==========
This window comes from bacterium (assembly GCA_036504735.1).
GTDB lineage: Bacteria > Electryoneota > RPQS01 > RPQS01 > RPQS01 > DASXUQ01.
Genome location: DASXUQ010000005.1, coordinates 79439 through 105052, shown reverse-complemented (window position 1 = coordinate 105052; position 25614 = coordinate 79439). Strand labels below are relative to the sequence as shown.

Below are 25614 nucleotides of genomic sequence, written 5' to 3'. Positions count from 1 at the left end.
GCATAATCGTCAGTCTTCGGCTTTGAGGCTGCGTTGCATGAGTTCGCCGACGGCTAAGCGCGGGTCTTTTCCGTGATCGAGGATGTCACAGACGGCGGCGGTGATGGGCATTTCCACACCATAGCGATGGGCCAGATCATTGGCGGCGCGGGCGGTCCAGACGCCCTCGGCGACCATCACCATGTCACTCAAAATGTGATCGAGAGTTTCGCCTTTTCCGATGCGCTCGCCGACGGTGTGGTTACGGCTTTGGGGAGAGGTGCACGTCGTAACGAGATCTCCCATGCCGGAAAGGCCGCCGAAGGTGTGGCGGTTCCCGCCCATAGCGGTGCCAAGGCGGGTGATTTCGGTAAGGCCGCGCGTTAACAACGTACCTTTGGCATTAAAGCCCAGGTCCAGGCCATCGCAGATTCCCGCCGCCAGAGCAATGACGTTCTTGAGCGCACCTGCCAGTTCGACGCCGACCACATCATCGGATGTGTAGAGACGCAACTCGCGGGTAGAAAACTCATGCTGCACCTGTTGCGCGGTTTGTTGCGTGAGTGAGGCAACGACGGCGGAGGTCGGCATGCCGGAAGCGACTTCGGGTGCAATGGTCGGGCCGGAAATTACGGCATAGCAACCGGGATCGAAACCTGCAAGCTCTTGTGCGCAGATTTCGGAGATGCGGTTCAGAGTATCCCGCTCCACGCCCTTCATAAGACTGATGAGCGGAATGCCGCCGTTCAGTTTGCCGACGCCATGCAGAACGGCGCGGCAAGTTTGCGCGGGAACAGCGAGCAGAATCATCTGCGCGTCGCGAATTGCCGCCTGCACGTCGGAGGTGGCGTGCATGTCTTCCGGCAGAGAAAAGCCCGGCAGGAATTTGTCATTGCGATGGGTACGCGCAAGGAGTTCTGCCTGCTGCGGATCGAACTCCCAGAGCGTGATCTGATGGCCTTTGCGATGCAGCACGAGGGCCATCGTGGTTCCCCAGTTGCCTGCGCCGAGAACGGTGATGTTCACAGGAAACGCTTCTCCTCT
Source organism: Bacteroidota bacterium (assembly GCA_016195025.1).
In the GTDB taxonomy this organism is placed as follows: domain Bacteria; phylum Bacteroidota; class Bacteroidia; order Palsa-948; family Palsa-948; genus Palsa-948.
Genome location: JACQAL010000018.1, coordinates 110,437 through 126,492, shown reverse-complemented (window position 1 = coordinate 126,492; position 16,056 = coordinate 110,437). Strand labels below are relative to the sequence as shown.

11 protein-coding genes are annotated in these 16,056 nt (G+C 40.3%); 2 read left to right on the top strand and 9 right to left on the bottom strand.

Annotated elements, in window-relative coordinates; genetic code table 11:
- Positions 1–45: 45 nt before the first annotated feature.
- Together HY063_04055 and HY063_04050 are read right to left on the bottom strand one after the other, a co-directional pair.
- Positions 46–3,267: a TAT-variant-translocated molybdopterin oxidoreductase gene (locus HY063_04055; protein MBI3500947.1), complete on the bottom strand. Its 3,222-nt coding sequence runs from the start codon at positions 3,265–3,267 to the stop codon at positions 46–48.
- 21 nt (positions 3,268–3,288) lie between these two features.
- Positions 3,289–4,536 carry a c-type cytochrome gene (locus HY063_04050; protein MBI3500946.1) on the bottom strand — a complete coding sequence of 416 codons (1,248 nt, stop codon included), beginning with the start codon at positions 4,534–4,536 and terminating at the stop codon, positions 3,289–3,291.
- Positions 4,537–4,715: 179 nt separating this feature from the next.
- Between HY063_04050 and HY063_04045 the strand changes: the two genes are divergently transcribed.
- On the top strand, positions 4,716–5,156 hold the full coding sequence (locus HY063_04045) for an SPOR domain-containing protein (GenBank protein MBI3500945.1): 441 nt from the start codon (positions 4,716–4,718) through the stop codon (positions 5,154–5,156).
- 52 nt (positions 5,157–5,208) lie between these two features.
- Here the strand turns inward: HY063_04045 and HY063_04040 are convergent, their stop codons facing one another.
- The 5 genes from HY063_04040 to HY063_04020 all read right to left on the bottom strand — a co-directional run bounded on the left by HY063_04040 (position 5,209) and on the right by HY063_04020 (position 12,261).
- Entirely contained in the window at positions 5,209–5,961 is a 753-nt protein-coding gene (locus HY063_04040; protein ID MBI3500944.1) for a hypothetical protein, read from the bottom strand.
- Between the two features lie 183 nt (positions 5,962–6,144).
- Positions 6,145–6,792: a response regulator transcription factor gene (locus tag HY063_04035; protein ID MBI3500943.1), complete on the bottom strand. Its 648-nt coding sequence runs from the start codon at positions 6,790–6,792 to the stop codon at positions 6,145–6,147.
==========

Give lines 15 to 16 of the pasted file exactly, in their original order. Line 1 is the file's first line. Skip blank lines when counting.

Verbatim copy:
- Positions 3,289–4,536 carry a c-type cytochrome gene (locus HY063_04050; protein MBI3500946.1) on the bottom strand — a complete coding sequence of 416 codons (1,248 nt, stop codon included), beginning with the start codon at positions 4,534–4,536 and terminating at the stop codon, positions 3,289–3,291.
- Positions 4,537–4,715: 179 nt separating this feature from the next.